The story began when a prophet of God is commanded to warn the people of Jerusalem to repent or the city would be destroyed. Lehi was that prophet and did what the Lord asked him to do. In turn, the people hardened their hearts and sought to take his life. The Lord blessed Lehi for his obedience and told him what to do to preserve his life and the lives of his beloved family. This required a huge life change on their part. They were commanded to leave taking only the necessities and left their home of comforts including all their gold, silver and precious things. They traveled for three days into the wilderness and then stopped and pitched their tents near a river.
As soon as they had everything set up in camp. He built an alter and thanked God. This is the second time I have counted in two chapters, that in the midst of great adversity, Lehi stopped and took time to show gratitude during a life altering experience. What can we learn from his example? Think about it.
Vaughn E. Worthen, Ph.D. taught:
Gratitude is receiving significant attention in the emerging field of positive psychology. As a licensed psychologist, I have extensively researched the use of gratitude interventions in promoting well-being. I find that introducing these interventions into counseling at appropriate times is helpful in treating depression, reducing anxiety, and introducing a more positive focus to troubled relationships. Experiencing and expressing gratitude can help all of us—whatever our situation—lead fuller, richer lives.
Current case studies and research show that cultivating and practicing gratitude can reduce symptoms in cases of mild to moderate depression and anxiety. Practicing gratitude can also lead to increases in optimism, vitality, happiness, a sense of well-being, and a greater satisfaction with life. Grateful people tend to generate more positive memories, reminding them of the good in their lives. Those with higher levels of gratitude are viewed as more empathetic and supportive, more forgiving, and more likely to assist others. Grateful people also report feeling less envious and more generous with their possessions. They thus enjoy better quality relationships.
Gratitude also helps in coping with adversity. Those who practice it in times of adversity are more likely to seek and find a “silver lining” in their experiences. Finally, those who try to feel greater levels of gratitude report fewer physical complaints, more time spent in physical exercise, and better sleep duration and quality.
President Thomas S. Monson spoke of the power of gratitude when he stated,
“We can lift ourselves, and others as well, when we refuse to remain in the realm of negative thought and cultivate within our hearts an attitude of gratitude.”
Elder Robert D. Hales of the Quorum of the Twelve Apostles has suggested that,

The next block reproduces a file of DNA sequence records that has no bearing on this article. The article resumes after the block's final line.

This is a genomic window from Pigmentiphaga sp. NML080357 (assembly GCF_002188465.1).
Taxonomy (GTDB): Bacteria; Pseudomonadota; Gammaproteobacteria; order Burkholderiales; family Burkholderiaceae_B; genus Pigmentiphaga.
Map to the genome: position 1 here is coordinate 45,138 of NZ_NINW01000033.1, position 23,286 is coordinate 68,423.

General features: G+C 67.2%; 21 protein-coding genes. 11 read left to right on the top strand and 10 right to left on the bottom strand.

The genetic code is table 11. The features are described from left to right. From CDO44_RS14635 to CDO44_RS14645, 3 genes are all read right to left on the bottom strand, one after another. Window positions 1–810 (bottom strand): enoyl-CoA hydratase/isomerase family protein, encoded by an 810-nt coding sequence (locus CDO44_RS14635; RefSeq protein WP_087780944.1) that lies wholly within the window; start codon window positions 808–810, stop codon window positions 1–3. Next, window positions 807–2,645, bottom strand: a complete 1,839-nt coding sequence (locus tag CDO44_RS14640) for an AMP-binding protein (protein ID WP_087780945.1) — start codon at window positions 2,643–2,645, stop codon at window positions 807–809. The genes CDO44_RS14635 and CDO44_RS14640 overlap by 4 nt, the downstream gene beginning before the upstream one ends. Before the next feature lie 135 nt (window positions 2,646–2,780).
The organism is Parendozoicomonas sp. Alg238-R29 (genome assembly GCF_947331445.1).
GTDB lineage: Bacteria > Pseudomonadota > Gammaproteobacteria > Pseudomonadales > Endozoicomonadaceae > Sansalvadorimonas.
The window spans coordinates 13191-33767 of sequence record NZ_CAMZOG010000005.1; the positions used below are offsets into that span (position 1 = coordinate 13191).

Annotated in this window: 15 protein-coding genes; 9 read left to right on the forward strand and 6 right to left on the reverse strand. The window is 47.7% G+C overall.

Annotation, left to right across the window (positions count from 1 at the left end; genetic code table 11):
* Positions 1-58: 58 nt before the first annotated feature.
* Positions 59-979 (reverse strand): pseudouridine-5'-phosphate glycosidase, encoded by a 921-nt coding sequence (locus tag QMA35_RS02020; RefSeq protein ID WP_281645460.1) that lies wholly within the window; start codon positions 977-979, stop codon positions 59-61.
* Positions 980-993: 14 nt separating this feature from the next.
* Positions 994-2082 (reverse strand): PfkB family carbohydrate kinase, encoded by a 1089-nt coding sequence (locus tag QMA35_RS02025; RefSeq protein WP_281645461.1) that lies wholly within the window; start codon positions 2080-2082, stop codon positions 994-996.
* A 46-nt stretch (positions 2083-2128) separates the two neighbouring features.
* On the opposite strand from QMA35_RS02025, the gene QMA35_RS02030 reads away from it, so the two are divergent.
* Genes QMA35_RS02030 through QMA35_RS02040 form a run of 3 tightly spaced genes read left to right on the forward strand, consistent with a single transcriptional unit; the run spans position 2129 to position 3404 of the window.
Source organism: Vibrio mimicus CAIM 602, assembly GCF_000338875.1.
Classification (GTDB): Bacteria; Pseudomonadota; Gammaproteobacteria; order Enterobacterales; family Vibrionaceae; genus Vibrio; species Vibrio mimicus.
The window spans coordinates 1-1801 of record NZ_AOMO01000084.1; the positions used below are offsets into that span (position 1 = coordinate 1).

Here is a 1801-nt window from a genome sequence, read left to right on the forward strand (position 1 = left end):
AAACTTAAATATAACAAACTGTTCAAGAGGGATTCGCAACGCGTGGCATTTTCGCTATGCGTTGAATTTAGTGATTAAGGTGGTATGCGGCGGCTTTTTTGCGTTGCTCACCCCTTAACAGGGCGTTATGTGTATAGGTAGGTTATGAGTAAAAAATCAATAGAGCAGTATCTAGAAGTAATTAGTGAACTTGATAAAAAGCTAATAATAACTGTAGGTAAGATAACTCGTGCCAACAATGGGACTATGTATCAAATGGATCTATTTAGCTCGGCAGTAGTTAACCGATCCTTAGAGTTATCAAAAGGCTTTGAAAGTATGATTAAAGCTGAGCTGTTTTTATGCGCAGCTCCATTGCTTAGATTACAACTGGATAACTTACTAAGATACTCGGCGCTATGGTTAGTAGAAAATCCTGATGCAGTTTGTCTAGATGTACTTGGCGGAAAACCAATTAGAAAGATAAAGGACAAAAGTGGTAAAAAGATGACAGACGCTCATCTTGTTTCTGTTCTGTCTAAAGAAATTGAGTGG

“In some quiet way, the expression and feelings of gratitude have a wonderful cleansing or healing nature. … Gratitude brings a peace that helps us overcome the pain of adversity and failure.” Truly, following the words of prophets to live with a sense of gratitude invites a spirit of happiness into our lives.
One of the things that Dr. Vaughn Worthen suggested in cultivating a more grateful approach was to eliminate ungrateful thoughts. His entire article can be found here on lds.org. I am going to show how we can capture those thoughts and replace them as described in his article. I use a steno notebook for this exercise. I am going to use thoughts that may be geared towards God during adversity. What we do is write the negative thoughts on the right and the positive on the left. See below for my example.
Can you see the difference? Can you feel the difference between the two? One speaks of despair and the other of hope, faith and gratitude. When we are working with loved ones who struggle with addiction and we’re tempted to lash out at them, we could go to the steno book and write those negative thoughts out just as we would have spoke them, then prayerfully ponder the better way and write those words down. Take a pair of scissors and cut up the middle of the notebook, tear out the negative thoughts and be sure to destroy them. (A paper shredder is great for this) Then we hand them over to the Lord and thank Him for taking them from us.
Our loved ones need to hear what they are doing right, why we’re grateful for them. As we do this we will see an improvement in our relationship, an improvement in our desire to fight and do what they need to do will likewise grow and improve. Remember constant nagging, belittlement or expressed frustration may further fuel the problem as it is a means of escape during stressful periods. This goes for any aspect of life. Build them, they will grow. Tear them apart, they will continue to fall apart.